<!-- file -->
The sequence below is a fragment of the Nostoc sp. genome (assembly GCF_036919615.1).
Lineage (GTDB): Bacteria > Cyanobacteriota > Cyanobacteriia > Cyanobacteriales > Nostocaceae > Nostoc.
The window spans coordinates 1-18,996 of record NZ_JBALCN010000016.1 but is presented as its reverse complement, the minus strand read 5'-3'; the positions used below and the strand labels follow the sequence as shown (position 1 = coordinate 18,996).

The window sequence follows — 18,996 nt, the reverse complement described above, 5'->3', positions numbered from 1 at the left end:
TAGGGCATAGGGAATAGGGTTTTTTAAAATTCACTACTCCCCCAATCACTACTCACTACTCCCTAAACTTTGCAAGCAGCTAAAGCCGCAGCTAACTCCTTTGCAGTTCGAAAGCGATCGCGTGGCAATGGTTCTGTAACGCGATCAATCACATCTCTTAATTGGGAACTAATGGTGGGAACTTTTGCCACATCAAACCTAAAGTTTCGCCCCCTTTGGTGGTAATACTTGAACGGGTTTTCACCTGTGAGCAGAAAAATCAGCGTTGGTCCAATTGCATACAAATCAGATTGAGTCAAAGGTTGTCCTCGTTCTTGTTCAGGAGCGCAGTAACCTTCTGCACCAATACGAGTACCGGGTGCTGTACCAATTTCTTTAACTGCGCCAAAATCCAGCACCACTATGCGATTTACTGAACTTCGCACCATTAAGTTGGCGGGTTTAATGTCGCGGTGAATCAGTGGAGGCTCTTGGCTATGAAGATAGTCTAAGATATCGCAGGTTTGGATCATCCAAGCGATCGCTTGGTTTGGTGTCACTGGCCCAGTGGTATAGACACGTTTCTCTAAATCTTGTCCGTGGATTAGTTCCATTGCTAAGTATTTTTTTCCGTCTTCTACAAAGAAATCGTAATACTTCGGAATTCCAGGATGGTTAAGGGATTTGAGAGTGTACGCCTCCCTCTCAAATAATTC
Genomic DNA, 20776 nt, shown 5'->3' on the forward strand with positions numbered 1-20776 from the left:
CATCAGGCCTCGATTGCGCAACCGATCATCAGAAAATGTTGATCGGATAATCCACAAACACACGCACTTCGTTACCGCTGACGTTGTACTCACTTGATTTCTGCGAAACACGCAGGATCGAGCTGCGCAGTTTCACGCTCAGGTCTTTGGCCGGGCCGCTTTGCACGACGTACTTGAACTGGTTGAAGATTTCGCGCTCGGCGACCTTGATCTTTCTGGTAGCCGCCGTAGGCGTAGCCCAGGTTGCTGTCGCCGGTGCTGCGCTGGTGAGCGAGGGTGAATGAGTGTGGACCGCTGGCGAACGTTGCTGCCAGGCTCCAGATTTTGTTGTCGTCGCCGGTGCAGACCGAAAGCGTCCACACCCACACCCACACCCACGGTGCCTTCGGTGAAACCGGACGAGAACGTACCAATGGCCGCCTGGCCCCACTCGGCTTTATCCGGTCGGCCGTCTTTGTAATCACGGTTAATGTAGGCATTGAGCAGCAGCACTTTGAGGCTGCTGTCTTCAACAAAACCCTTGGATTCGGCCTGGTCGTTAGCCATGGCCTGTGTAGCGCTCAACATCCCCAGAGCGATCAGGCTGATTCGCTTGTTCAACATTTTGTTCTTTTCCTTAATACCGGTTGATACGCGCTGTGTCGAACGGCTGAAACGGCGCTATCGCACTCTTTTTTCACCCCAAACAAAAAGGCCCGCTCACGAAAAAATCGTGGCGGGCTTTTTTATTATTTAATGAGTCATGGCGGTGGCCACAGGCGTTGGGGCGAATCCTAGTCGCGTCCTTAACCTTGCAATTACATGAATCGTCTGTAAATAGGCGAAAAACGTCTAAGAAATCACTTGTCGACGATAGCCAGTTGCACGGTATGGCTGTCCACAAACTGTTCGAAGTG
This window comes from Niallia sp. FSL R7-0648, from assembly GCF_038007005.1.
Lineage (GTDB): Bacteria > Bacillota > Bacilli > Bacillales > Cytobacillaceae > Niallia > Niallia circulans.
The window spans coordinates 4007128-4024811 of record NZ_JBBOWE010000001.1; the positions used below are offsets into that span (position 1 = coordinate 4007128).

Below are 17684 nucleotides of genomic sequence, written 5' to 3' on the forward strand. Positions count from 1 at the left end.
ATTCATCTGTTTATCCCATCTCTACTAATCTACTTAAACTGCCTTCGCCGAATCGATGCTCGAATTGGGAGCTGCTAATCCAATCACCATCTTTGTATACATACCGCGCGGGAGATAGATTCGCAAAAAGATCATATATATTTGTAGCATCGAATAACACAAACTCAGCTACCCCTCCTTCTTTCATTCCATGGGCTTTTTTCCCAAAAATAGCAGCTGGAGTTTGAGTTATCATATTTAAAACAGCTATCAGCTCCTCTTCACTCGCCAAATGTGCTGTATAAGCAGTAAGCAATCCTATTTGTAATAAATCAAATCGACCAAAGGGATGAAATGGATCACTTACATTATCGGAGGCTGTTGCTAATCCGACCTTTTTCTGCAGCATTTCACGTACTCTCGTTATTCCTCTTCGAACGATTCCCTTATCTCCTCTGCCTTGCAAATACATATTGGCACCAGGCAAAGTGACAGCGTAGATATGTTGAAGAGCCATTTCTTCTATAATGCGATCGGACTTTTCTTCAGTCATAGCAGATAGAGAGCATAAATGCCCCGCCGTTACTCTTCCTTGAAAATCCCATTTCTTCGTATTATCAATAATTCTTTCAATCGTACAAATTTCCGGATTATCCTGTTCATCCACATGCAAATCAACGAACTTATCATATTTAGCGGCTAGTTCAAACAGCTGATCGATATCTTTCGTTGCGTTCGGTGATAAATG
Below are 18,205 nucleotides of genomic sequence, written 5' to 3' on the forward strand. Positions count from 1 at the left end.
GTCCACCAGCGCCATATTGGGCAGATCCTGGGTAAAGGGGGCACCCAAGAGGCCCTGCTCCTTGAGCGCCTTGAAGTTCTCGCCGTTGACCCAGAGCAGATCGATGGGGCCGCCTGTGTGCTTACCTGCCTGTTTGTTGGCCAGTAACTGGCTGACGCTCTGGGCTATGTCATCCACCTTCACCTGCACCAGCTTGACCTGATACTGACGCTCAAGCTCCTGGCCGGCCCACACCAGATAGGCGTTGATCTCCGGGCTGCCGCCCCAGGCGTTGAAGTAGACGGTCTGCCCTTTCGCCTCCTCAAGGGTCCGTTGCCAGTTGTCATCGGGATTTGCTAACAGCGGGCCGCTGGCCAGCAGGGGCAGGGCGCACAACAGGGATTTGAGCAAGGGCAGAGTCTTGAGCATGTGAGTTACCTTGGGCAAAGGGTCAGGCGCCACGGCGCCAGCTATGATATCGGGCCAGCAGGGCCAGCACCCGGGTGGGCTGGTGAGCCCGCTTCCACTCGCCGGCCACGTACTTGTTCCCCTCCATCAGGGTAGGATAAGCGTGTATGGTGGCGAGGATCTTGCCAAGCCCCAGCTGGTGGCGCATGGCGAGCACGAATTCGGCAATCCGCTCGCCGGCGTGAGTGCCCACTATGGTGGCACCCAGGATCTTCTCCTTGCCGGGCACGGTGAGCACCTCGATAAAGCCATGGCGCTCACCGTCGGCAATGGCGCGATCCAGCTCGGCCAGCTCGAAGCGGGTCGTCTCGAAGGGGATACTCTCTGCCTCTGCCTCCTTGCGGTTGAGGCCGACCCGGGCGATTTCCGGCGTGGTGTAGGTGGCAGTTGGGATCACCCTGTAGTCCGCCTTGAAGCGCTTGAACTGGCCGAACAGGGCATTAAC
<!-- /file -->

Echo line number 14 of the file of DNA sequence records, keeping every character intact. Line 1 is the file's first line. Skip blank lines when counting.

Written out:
GTCCACCAGCGCCATATTGGGCAGATCCTGGGTAAAGGGGGCACCCAAGAGGCCCTGCTCCTTGAGCGCCTTGAAGTTCTCGCCGTTGACCCAGAGCAGATCGATGGGGCCGCCTGTGTGCTTACCTGCCTGTTTGTTGGCCAGTAACTGGCTGACGCTCTGGGCTATGTCATCCACCTTCACCTGCACCAGCTTGACCTGATACTGACGCTCAAGCTCCTGGCCGGCCCACACCAGATAGGCGTTGATCTCCGGGCTGCCGCCCCAGGCGTTGAAGTAGACGGTCTGCCCTTTCGCCTCCTCAAGGGTCCGTTGCCAGTTGTCATCGGGATTTGCTAACAGCGGGCCGCTGGCCAGCAGGGGCAGGGCGCACAACAGGGATTTGAGCAAGGGCAGAGTCTTGAGCATGTGAGTTACCTTGGGCAAAGGGTCAGGCGCCACGGCGCCAGCTATGATATCGGGCCAGCAGGGCCAGCACCCGGGTGGGCTGGTGAGCCCGCTTCCACTCGCCGGCCACGTACTTGTTCCCCTCCATCAGGGTAGGATAAGCGTGTATGGTGGCGAGGATCTTGCCAAGCCCCAGCTGGTGGCGCATGGCGAGCACGAATTCGGCAATCCGCTCGCCGGCGTGAGTGCCCACTATGGTGGCACCCAGGATCTTCTCCTTGCCGGGCACGGTGAGCACCTCGATAAAGCCATGGCGCTCACCGTCGGCAATGGCGCGATCCAGCTCGGCCAGCTCGAAGCGGGTCGTCTCGAAGGGGATACTCTCTGCCTCTGCCTCCTTGCGGTTGAGGCCGACCCGGGCGATTTCCGGCGTGGTGTAGGTGGCAGTTGGGATCACCCTGTAGTCCGCCTTGAAGCGCTTGAACTGGCCGAACAGGGCATTAAC